Diary: Wednesday 10 February 2016
We are coming up to the half way mark of our short trip to KL.
This is a day of contrasts between the quiet and the noisy.
Having managed six hours’ sleep on my third night in KL, I start the day as I always do, with a cup of tea.
Over dinner this evening KL Sister and I discussed tea. I said that I liked the teas from TWG and O’Sulloc best, and she reminded me that Fortnum and Mason is excellent too.
I mentioned in my previous post that teh tarek is our national drink. Milo is possibly our second most favourite drink, judging by the number of stalls that serve it. Junior 2 laughed when she saw it being sold on tap and I have to say that I even found it being sold in a Malaysian food outlet in Shanghai, along with kaya and toast.
We had a fuss-free breakfast of nasi lemak, mee siam, steamed rice noodles and some local kuih (cakes)…all washed down with some hot Milo.
KL is actually a very noisy place but even in the middle of the chaos, you can find relatively large pockets of green and calm. Yesterday it was the Bank Negara Museum and today it was the National Mosque and the Islamic Arts Museum Malaysia (IAMM).
I had been to the mosque recently with my friend SS from Seoul but what I had not realised then was that the IAMM is just a little further up the road. This time I explored the rear of the mosque and noticed some interesting clocks, one with Arabic numbers and another set which showed you the times in the day that a Muslim has to pray.
As far as I know there isn’t a Christian equivalent although in the Christian calendar there are certain days to commemorate, and in the Christian day there are set times to say prayers, offer music and read the word of God. It’s just that I haven’t come across this kind of reminder clock. I’m sure, though, that someone has created an App for it.
The Islamic Arts Museum is definitely worth a visit and I will write about it in a separate post.
Lunch was at Din Tai Fung, which is a Taiwanese dumpling and noodle restaurant. The children were very excited because it holds one Michelin star. A word of caution because our favourite dim sum restaurant in London, Yauatcha, also holds one Michelin star. The price, ambience and clientele are completely different between the two but I would say that what unites them is that both restaurants do what they do extremely well, the welcome is genuine, the service is efficient and that I have never left either establishment feeling unhappy.
Today we had a variety of noodle and dumpling dishes along with some prawns coated in a salted egg yolk batter and tender pea shoots fried in garlic. There was a long queue and whilst waiting, we watched the chefs at work making hundreds and hundreds of dumplings, through a glass window at the front of the restaurant.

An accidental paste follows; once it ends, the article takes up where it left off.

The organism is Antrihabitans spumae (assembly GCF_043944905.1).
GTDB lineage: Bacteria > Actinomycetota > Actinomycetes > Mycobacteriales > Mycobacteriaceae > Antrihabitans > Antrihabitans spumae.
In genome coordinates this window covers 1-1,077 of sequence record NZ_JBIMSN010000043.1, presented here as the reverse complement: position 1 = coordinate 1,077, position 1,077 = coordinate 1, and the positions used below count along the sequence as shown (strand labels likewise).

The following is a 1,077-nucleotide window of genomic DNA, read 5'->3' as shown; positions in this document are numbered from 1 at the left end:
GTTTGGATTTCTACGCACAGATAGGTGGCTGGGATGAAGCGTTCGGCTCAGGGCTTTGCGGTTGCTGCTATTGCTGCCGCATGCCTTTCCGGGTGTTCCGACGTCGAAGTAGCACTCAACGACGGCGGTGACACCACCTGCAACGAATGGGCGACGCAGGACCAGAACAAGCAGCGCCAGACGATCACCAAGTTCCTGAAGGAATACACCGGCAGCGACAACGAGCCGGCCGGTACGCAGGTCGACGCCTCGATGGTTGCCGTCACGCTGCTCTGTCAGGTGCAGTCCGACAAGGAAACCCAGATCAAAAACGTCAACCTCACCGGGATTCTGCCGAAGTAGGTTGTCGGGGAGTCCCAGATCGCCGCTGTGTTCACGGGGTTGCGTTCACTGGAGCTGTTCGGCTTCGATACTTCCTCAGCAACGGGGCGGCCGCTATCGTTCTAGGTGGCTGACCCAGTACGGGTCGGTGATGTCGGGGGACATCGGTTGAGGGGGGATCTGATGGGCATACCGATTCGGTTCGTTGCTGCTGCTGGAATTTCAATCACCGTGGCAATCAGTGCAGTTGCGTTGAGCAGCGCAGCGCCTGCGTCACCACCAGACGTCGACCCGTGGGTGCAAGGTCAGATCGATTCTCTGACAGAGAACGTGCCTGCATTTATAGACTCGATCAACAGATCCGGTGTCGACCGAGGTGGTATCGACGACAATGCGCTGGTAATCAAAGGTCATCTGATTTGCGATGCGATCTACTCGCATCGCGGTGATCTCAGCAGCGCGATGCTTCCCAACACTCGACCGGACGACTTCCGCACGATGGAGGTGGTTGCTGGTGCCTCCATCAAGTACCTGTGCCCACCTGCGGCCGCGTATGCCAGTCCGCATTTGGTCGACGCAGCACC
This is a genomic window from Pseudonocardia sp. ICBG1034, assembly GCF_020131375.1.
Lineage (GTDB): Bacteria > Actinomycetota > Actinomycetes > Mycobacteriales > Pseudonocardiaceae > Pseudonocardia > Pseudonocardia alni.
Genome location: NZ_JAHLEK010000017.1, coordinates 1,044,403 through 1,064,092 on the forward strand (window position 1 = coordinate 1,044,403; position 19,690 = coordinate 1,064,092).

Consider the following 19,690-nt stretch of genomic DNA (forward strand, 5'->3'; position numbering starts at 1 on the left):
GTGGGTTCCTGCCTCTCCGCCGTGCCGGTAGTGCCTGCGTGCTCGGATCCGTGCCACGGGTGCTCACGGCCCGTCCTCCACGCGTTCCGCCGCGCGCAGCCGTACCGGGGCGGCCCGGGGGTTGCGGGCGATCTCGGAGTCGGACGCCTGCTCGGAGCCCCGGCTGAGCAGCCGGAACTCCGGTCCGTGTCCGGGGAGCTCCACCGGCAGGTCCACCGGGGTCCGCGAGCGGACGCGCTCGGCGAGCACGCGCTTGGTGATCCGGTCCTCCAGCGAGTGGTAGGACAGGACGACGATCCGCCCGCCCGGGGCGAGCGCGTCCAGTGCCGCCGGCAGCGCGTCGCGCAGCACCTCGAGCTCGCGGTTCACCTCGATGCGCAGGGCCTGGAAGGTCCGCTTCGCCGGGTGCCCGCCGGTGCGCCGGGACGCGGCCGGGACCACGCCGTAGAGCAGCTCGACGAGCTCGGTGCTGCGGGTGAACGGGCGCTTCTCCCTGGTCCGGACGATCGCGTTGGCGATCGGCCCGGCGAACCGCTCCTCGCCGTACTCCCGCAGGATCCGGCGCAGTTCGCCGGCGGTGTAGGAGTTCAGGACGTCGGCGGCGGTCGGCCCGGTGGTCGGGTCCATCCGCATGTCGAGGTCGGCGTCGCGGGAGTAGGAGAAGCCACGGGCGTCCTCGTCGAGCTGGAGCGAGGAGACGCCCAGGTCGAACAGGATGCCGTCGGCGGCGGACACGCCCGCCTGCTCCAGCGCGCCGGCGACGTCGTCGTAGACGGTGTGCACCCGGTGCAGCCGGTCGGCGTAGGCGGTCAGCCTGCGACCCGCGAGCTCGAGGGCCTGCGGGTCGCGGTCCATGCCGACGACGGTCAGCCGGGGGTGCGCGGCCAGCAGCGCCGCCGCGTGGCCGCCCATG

We wandered around the Pavilion Shopping Mall for awhile but I don’t really enjoy shopping unless it’s for kitchenware. Junior 2 has a bee in her bonnet and really wants to head to Petaling Street, which is the heart of old Chinatown and where she thinks she can find a street market similar to the one in Hong Kong’s Mongkok area.
Since we have dinner out with my parents, and it was late afternoon, I decided we should head back to the apartment for a rest.
Dinner started with another of Malaysia’s famous street food, satay. The rest of the dinner was actually a buffet which is what Malaysians like because we are adventurous eaters and will happily load our plates with a mish-mash of foods from round the world.
Personally speaking, I think you need to proceed carefully and have some sort of game plan, because it’s too easy to try everything and enjoy nothing. My favourite buffets are actually Korean or Japanese because you get to choose the best dishes from just one cuisine.
We end the meal with a range of TWG teas, not by choice but by error. We had asked for fresh mint tea and what came to the table was Morrocan Mint…along with Earl Grey, English Breakfast and Jasmine teas. It turns out that the labels for the teabags were all green and so I guess the kitchen staff just didn’t look carefully.
One final note of hilarity. Whilst looking round the dessert section, we noticed that part of the decoration consisted of large chocolate fishes. One fish was noticibly missing and we laughed at the thought of someone stuffing her handbag with the fish (no one could have eaten that big fish at the end of a buffet meal).
On the way out of the hotel I passed by the Deli…well, who’s having the last laugh? The price of one of these fishes costs as much as the dinner itself so if you take one home your dinner is virtually free. I never thought fishing could pay off like this…
Tomorow threatens to be a disjointed day as my parents have plans which require us to be entirely flexible. Let’s see what fun things I can write about then.